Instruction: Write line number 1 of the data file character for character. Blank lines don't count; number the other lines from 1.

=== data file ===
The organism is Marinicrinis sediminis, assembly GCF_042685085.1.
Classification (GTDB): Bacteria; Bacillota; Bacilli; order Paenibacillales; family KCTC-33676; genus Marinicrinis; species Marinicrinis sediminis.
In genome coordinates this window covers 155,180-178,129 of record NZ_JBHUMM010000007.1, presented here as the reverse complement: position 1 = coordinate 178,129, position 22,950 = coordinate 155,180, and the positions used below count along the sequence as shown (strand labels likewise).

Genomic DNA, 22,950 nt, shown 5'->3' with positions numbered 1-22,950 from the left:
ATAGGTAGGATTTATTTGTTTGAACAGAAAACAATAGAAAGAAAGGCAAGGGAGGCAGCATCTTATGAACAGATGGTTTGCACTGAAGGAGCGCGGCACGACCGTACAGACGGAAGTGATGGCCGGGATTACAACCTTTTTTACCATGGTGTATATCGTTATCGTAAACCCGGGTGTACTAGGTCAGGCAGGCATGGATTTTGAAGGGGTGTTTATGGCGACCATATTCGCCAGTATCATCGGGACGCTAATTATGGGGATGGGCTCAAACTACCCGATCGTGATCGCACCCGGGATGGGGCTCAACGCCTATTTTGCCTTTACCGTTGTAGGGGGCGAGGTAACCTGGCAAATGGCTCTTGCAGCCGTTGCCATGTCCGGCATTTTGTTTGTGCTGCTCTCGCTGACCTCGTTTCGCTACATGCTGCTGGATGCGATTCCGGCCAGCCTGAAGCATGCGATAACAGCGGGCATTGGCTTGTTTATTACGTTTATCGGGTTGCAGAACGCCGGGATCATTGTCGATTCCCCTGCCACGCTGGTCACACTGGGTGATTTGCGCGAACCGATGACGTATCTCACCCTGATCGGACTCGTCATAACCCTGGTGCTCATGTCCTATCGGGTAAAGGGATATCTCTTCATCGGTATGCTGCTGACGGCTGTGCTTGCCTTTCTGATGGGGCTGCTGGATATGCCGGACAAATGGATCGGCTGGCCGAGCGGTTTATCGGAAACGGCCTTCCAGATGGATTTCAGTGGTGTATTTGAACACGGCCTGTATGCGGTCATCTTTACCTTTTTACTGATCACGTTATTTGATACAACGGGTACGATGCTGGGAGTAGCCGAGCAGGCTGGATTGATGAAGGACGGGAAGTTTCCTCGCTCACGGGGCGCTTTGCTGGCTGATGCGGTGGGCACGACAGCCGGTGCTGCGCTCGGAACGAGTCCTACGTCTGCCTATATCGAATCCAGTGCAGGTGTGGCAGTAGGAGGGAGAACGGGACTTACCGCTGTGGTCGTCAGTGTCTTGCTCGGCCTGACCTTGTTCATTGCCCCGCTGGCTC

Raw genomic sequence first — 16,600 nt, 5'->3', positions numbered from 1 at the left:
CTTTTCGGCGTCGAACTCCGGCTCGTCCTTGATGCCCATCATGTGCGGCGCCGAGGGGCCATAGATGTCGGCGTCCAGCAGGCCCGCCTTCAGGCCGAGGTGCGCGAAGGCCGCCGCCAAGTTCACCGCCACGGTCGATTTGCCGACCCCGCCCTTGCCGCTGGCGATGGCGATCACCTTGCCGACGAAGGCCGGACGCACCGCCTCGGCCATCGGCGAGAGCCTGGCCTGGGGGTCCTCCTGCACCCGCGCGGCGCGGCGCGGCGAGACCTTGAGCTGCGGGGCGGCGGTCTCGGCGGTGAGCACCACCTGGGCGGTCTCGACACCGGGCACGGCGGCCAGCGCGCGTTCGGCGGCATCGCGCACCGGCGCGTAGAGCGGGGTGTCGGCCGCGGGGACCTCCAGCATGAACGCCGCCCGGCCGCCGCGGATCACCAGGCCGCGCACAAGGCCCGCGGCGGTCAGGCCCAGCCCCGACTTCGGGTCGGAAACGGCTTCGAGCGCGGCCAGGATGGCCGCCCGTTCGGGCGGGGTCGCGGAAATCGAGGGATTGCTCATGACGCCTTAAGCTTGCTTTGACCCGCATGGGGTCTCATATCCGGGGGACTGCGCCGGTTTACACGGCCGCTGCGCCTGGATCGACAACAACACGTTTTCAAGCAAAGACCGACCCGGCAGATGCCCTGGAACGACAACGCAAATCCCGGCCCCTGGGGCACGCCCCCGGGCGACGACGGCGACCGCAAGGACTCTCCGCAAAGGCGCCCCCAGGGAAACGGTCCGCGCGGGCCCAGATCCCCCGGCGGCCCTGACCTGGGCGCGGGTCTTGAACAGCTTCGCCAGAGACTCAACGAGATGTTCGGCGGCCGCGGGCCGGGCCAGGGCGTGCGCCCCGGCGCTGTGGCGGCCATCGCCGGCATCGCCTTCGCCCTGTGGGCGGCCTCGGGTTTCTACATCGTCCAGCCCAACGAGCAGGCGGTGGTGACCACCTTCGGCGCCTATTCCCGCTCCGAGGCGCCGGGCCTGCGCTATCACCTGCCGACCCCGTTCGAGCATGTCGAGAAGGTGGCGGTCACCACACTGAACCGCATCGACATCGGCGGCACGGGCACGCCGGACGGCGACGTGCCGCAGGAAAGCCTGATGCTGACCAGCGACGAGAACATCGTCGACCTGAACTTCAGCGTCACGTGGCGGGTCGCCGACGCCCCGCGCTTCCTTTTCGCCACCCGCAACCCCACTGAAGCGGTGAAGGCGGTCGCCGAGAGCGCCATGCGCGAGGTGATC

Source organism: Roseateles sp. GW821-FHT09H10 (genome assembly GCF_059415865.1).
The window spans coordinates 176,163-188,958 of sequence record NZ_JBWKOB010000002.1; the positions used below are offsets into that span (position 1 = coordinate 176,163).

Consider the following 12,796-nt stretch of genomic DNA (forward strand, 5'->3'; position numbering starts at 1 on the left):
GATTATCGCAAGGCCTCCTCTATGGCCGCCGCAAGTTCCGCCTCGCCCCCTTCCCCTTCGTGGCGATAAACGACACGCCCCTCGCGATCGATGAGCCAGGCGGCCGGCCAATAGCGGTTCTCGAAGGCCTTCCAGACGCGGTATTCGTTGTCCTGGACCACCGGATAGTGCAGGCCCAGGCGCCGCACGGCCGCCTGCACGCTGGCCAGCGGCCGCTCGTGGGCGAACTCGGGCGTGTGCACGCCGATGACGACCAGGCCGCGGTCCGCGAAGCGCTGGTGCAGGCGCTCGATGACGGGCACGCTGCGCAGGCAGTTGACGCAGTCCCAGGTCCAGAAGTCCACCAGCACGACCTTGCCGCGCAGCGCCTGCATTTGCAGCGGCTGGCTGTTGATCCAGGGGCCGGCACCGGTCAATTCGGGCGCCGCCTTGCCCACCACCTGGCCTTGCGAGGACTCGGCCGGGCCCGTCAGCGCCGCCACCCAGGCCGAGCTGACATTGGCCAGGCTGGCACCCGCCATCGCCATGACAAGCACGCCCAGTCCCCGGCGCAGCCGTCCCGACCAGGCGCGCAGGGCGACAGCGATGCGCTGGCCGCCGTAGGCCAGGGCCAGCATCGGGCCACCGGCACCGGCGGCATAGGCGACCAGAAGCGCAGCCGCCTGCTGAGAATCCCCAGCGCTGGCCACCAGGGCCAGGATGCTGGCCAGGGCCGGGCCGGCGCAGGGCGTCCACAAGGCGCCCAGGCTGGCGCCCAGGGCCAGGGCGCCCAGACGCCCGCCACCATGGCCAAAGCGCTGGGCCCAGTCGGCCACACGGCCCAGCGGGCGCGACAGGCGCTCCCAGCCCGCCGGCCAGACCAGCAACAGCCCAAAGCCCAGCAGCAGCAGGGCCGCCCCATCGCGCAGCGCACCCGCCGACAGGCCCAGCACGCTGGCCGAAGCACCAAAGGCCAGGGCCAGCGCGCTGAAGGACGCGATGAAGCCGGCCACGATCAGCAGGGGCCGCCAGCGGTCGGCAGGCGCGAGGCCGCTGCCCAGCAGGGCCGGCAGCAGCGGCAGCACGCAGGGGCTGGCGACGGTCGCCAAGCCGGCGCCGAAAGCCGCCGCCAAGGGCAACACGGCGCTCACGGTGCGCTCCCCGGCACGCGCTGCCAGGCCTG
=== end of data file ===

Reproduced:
The organism is Marinicrinis sediminis, assembly GCF_042685085.1.